The CIA has launched a task force to assess the impact of the exposure of thousands of US diplomatic cables and military files by WikiLeaks.
Officially, the panel is called the WikiLeaks Task Force. But at CIA headquarters, it’s mainly known by its all-too-apt acronym: W.T.F.
The irreverence is perhaps understandable for an agency that has been relatively unscathed by WikiLeaks. Only a handful of CIA files have surfaced on the WikiLeaks website, and records from other agencies posted online reveal remarkably little about CIA employees or operations.
Even so, CIA officials said the agency is conducting an extensive inventory of the classified information, which is routinely distributed on a dozen or more networks that connect agency employees around the world.
And the task force is focused on the immediate impact of the most recently released files. One issue is whether the agency’s ability to recruit informants could be damaged by declining confidence in the US government’s ability to keep secrets.
“The director asked the task force to examine whether the latest release of WikiLeaks documents might affect the agency’s foreign relationships or operations,” CIA spokesman George Little said. The panel is being led by the CIA’s Counterintelligence Center but has more than two dozen members from departments across the agency.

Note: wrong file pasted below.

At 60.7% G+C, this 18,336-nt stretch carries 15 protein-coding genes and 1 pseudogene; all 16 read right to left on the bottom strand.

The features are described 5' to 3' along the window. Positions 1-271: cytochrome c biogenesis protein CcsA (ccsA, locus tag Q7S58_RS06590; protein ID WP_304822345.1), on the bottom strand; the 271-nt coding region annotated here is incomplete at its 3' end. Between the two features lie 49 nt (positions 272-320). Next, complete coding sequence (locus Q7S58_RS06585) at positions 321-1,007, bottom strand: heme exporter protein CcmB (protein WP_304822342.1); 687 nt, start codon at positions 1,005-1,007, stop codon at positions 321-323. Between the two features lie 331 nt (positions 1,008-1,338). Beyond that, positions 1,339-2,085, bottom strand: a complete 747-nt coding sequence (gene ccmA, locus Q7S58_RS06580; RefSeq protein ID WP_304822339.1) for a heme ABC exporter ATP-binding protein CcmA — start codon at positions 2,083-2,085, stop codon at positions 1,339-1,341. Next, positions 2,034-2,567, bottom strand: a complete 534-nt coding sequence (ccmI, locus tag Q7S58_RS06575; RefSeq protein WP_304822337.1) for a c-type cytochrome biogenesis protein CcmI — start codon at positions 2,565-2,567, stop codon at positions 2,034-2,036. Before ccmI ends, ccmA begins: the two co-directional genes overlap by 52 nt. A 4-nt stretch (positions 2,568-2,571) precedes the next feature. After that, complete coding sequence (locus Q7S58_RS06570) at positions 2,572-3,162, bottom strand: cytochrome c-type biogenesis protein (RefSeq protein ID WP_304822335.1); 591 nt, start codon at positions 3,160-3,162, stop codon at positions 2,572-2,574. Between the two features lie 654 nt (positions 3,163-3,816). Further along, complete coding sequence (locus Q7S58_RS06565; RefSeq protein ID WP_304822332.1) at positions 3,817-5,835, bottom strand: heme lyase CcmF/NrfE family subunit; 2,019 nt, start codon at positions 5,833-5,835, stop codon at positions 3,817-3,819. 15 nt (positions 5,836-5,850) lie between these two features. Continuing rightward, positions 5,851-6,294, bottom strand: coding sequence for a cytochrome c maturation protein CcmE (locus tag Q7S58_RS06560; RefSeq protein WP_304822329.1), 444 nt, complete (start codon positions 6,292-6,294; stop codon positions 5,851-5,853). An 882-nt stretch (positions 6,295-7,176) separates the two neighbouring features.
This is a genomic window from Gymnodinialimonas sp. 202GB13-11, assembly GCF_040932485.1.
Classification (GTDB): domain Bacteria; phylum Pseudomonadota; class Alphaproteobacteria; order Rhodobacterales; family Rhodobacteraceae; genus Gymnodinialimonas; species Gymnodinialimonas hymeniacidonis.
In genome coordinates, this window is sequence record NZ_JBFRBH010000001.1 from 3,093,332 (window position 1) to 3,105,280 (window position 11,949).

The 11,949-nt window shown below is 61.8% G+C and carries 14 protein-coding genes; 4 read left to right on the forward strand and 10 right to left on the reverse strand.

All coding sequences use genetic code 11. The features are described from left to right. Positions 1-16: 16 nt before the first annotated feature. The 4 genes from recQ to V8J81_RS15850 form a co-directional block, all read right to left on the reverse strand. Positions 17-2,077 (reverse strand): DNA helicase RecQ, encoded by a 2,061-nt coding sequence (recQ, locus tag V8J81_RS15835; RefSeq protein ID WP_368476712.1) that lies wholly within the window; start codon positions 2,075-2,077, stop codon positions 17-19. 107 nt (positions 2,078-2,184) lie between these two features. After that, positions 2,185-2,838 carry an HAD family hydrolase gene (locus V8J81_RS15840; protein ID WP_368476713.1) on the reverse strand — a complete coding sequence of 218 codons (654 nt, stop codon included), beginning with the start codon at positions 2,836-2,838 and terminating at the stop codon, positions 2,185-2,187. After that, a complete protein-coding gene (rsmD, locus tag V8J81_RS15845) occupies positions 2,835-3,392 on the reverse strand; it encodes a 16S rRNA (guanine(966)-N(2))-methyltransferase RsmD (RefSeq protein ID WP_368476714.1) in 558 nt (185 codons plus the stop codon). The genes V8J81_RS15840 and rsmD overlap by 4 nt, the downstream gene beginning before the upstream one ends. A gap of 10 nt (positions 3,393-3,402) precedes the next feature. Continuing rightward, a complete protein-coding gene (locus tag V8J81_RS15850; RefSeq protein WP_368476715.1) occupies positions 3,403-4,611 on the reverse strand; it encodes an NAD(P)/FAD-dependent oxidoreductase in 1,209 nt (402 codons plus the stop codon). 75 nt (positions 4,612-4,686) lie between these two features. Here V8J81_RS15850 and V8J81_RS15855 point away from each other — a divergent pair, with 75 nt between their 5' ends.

To some agency veterans, WikiLeaks has vindicated the CIA’s long-standing aversion to sharing secrets with other government agencies, a posture that came under sharp criticism after it was identified as a factor that contributed to the nation’s failure to prevent the attacks of September 11, 2001.
Even while moving to share more information over the past decade, the agency “has not capitulated to this business of making everything available to outsiders,” said a former high-ranking CIA official who recently retired. “They don’t even make everything available to insiders. And by and large the system has worked.”
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